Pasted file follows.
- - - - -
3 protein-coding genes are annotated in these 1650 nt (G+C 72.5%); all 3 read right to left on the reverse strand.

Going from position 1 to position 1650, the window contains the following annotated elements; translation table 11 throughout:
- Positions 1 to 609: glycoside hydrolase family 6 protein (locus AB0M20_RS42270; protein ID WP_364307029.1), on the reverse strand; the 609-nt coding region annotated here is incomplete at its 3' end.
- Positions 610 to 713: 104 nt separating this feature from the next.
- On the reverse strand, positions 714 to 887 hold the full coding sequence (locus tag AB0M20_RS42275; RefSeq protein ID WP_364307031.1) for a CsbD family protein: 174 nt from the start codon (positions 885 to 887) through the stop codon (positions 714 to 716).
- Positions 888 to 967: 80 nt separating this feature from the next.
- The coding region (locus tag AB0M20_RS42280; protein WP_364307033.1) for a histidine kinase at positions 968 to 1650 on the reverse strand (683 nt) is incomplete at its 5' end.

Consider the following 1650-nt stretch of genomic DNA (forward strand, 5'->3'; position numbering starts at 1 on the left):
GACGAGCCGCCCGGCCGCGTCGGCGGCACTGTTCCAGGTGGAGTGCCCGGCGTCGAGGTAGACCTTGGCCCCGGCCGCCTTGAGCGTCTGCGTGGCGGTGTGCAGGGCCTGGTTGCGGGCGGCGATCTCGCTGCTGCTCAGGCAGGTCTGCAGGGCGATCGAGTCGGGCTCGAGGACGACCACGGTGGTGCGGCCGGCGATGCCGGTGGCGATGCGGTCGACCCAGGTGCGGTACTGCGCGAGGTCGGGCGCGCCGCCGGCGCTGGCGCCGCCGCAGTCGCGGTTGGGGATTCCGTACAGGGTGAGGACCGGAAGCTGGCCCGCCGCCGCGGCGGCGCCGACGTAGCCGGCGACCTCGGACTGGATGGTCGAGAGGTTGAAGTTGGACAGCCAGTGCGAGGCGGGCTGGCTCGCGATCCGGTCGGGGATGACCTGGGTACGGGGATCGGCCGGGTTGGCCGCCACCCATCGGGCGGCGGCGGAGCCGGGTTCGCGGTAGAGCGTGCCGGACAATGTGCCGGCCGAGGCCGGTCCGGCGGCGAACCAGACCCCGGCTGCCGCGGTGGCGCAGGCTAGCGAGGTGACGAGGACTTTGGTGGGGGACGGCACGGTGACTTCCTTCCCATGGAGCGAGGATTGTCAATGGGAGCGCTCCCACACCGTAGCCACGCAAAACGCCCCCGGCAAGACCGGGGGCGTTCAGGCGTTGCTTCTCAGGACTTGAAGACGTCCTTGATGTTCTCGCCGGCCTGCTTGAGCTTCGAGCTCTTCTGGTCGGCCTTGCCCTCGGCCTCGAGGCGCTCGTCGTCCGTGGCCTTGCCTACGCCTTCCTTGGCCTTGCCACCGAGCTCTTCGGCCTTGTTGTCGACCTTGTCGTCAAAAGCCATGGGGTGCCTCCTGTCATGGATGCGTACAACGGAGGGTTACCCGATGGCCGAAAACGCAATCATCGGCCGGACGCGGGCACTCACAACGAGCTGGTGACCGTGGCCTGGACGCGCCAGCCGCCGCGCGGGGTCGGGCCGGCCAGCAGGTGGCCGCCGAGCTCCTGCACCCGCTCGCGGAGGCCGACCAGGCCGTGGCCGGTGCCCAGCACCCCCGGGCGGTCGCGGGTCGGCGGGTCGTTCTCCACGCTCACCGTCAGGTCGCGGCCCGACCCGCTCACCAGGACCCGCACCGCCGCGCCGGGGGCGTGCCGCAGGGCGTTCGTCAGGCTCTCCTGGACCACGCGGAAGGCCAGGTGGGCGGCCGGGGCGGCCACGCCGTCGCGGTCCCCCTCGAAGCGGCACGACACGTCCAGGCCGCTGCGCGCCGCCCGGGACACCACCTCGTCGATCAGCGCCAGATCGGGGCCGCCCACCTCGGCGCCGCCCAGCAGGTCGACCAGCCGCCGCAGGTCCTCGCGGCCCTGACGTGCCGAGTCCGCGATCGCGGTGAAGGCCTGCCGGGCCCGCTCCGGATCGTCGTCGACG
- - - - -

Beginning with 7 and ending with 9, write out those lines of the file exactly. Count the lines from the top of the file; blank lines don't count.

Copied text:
- The coding region (locus tag AB0M20_RS42280; protein WP_364307033.1) for a histidine kinase at positions 968 to 1650 on the reverse strand (683 nt) is incomplete at its 5' end.

Consider the following 1650-nt stretch of genomic DNA (forward strand, 5'->3'; position numbering starts at 1 on the left):
GACGAGCCGCCCGGCCGCGTCGGCGGCACTGTTCCAGGTGGAGTGCCCGGCGTCGAGGTAGACCTTGGCCCCGGCCGCCTTGAGCGTCTGCGTGGCGGTGTGCAGGGCCTGGTTGCGGGCGGCGATCTCGCTGCTGCTCAGGCAGGTCTGCAGGGCGATCGAGTCGGGCTCGAGGACGACCACGGTGGTGCGGCCGGCGATGCCGGTGGCGATGCGGTCGACCCAGGTGCGGTACTGCGCGAGGTCGGGCGCGCCGCCGGCGCTGGCGCCGCCGCAGTCGCGGTTGGGGATTCCGTACAGGGTGAGGACCGGAAGCTGGCCCGCCGCCGCGGCGGCGCCGACGTAGCCGGCGACCTCGGACTGGATGGTCGAGAGGTTGAAGTTGGACAGCCAGTGCGAGGCGGGCTGGCTCGCGATCCGGTCGGGGATGACCTGGGTACGGGGATCGGCCGGGTTGGCCGCCACCCATCGGGCGGCGGCGGAGCCGGGTTCGCGGTAGAGCGTGCCGGACAATGTGCCGGCCGAGGCCGGTCCGGCGGCGAACCAGACCCCGGCTGCCGCGGTGGCGCAGGCTAGCGAGGTGACGAGGACTTTGGTGGGGGACGGCACGGTGACTTCCTTCCCATGGAGCGAGGATTGTCAATGGGAGCGCTCCCACACCGTAGCCACGCAAAACGCCCCCGGCAAGACCGGGGGCGTTCAGGCGTTGCTTCTCAGGACTTGAAGACGTCCTTGATGTTCTCGCCGGCCTGCTTGAGCTTCGAGCTCTTCTGGTCGGCCTTGCCCTCGGCCTCGAGGCGCTCGTCGTCCGTGGCCTTGCCTACGCCTTCCTTGGCCTTGCCACCGAGCTCTTCGGCCTTGTTGTCGACCTTGTCGTCAAAAGCCATGGGGTGCCTCCTGTCATGGATGCGTACAACGGAGGGTTACCCGATGGCCGAAAACGCAATCATCGGCCGGACGCGGGCACTCACAACGAGCTGGTGACCGTGGCCTGGACGCGCCAGCCGCCGCGCGGGGTCGGGCCGGCCAGCAGGTGGCCGCCGAGCTCCTGCACCCGCTCGCGGAGGCCGACCAGGCCGTGGCCGGTGCCCAGCACCCCCGGGCGGTCGCGGGTCGGCGGGTCGTTCTCCACGCTCACCGTCAGGTCGCGGCCCGACCCGCTCACCAGGACCCGCACCGCCGCGCCGGGGGCGTGCCGCAGGGCGTTCGTCAGGCTCTCCTGGACCACGCGGAAGGCCAGGTGGGCGGCCGGGGCGGCCACGCCGTCGCGGTCCCCCTCGAAGCGGCACGACACGTCCAGGCCGCTGCGCGCCGCCCGGGACACCACCTCGTCGATCAGCGCCAGATCGGGGCCGCCCACCTCGGCGCCGCCCAGCAGGTCGACCAGCCGCCGCAGGTCCTCGCGGCCCTGACGTGCCGAGTCCGCGATCGCGGTGAAGGCCTGCCGGGCCCGCTCCGGATCGTCGTCGACG